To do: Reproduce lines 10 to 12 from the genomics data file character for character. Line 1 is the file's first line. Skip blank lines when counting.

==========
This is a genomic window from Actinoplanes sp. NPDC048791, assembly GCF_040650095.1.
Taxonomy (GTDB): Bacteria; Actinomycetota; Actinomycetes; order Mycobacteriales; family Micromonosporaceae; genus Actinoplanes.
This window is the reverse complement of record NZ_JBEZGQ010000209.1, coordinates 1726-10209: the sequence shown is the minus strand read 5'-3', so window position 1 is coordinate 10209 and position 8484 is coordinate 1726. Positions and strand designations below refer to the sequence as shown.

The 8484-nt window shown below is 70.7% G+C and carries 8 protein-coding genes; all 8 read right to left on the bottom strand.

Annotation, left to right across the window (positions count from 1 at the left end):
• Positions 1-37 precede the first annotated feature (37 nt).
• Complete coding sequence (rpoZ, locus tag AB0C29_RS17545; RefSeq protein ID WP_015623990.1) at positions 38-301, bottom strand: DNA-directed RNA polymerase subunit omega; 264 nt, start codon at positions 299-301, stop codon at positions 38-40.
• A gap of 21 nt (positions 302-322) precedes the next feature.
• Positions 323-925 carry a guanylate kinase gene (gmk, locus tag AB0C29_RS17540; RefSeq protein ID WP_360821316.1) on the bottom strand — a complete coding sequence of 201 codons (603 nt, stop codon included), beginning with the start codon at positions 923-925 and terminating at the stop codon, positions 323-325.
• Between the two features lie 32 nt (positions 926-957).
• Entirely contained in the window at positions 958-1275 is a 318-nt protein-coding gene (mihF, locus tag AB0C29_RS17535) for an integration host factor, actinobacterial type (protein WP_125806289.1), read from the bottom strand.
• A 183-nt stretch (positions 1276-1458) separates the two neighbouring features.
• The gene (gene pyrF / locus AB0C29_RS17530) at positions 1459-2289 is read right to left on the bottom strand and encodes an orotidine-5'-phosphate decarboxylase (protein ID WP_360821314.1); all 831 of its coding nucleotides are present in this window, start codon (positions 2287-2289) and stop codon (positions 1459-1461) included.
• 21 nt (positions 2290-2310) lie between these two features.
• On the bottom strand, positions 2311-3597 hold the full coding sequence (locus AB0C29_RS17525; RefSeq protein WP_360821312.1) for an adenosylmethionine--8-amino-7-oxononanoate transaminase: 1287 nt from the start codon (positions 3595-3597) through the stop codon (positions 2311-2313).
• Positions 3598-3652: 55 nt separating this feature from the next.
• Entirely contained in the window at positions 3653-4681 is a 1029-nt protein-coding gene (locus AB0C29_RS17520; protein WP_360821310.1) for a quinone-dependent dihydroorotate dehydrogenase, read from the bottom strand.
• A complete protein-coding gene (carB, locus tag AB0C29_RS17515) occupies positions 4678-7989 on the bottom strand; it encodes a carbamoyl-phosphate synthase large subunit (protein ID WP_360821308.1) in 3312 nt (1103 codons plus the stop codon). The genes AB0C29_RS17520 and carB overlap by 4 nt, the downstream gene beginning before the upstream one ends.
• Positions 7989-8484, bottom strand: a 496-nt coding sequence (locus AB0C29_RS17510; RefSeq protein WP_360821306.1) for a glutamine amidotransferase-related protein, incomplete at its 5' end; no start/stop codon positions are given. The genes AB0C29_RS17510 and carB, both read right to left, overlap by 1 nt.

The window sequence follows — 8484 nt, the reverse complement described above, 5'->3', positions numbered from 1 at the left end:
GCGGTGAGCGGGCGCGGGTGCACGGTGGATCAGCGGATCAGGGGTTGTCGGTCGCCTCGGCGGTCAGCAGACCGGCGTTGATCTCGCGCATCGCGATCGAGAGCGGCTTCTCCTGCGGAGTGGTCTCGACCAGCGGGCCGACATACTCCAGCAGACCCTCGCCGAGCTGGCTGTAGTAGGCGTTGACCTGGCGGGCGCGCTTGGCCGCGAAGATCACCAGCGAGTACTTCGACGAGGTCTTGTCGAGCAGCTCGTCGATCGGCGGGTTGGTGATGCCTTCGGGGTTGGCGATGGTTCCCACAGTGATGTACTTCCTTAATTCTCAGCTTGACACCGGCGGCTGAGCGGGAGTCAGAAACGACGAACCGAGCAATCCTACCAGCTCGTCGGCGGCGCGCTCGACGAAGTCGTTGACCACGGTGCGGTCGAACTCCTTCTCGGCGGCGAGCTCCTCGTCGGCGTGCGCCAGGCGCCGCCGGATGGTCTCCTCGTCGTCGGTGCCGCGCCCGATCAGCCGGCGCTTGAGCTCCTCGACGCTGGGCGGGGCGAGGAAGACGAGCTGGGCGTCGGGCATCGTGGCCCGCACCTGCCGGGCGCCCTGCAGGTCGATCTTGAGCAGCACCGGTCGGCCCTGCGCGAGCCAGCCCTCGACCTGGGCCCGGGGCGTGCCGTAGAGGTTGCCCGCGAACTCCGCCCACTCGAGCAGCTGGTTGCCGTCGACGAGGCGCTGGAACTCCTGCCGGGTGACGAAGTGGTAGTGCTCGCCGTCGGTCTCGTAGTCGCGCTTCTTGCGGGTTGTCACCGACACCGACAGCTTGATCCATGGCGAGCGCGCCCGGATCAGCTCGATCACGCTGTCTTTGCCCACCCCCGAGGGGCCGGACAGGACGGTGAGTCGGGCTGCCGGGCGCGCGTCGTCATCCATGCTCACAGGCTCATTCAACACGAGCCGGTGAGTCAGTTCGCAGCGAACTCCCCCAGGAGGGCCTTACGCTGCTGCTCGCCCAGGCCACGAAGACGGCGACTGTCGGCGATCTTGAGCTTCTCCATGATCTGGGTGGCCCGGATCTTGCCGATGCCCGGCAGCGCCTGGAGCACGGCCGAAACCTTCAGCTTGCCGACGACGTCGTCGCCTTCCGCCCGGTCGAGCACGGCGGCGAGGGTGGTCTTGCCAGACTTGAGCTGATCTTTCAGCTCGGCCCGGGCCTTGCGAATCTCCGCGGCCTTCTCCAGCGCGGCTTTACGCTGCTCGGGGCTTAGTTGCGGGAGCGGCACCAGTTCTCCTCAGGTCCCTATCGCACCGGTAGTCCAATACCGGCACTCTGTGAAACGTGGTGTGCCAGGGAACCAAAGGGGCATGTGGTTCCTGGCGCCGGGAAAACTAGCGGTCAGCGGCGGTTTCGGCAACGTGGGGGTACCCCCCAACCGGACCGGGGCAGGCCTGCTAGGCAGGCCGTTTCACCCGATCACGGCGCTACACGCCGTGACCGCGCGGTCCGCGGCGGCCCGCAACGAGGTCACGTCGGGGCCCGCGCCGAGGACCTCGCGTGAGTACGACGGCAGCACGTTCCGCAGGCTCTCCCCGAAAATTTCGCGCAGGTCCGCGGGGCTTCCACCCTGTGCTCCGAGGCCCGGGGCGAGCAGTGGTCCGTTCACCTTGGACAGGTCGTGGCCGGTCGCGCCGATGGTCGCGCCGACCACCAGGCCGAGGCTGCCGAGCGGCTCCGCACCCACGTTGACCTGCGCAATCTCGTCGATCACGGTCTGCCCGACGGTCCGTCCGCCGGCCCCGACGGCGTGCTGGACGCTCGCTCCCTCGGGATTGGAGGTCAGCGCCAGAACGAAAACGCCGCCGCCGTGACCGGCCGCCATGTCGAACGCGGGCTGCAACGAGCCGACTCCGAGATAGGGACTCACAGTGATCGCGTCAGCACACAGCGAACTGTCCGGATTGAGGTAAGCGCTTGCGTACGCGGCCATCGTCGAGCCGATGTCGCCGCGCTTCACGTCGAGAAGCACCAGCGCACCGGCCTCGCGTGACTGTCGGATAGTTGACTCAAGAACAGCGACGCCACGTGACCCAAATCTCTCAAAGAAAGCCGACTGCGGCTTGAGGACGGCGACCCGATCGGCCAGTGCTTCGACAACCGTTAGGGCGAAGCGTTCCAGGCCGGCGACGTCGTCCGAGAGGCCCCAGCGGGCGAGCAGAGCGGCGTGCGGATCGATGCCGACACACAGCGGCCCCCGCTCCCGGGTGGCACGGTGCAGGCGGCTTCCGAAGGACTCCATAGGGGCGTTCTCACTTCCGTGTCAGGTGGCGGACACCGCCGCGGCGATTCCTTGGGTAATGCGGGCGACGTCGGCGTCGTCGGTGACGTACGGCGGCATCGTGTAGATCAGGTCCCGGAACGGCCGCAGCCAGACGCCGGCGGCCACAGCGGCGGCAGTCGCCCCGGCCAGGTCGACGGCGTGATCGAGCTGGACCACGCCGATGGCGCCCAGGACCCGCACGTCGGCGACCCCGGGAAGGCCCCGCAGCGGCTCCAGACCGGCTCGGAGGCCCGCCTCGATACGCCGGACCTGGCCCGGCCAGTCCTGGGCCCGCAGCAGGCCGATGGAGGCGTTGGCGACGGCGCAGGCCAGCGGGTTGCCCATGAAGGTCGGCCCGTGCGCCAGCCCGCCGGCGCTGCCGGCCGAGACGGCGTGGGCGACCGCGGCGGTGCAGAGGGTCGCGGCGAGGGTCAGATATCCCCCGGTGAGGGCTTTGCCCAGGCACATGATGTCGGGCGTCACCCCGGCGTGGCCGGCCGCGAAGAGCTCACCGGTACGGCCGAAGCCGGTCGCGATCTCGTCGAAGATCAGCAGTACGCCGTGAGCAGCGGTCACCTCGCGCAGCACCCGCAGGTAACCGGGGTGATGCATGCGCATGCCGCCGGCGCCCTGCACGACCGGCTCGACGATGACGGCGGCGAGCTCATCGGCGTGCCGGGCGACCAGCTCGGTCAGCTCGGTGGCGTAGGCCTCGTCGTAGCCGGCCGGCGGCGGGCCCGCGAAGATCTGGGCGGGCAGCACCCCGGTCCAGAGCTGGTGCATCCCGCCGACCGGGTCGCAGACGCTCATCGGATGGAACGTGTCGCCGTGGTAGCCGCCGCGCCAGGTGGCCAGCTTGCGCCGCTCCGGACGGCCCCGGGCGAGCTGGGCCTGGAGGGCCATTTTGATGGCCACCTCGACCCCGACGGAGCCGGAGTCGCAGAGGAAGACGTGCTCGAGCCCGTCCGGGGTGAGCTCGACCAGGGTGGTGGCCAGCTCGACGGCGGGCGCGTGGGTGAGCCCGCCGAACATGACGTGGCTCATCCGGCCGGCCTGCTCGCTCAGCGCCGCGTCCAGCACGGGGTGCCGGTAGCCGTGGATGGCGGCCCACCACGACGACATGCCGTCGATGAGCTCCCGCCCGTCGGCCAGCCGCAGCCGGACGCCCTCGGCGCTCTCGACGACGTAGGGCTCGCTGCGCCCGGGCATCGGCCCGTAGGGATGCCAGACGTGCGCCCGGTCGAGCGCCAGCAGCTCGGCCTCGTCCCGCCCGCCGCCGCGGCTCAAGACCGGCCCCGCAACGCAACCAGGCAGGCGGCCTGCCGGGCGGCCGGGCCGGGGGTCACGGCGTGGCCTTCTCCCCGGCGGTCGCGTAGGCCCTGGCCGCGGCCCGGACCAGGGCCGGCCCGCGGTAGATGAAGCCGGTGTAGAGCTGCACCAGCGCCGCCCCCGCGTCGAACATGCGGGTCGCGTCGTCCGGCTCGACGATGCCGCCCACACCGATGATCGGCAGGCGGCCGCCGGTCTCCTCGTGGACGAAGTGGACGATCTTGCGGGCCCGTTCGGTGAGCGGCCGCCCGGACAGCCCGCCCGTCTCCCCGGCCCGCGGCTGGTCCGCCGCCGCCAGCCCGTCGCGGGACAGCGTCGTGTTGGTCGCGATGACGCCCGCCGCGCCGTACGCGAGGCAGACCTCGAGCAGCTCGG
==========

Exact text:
• Between the two features lie 32 nt (positions 926-957).
• Entirely contained in the window at positions 958-1275 is a 318-nt protein-coding gene (mihF, locus tag AB0C29_RS17535) for an integration host factor, actinobacterial type (protein WP_125806289.1), read from the bottom strand.
• A 183-nt stretch (positions 1276-1458) separates the two neighbouring features.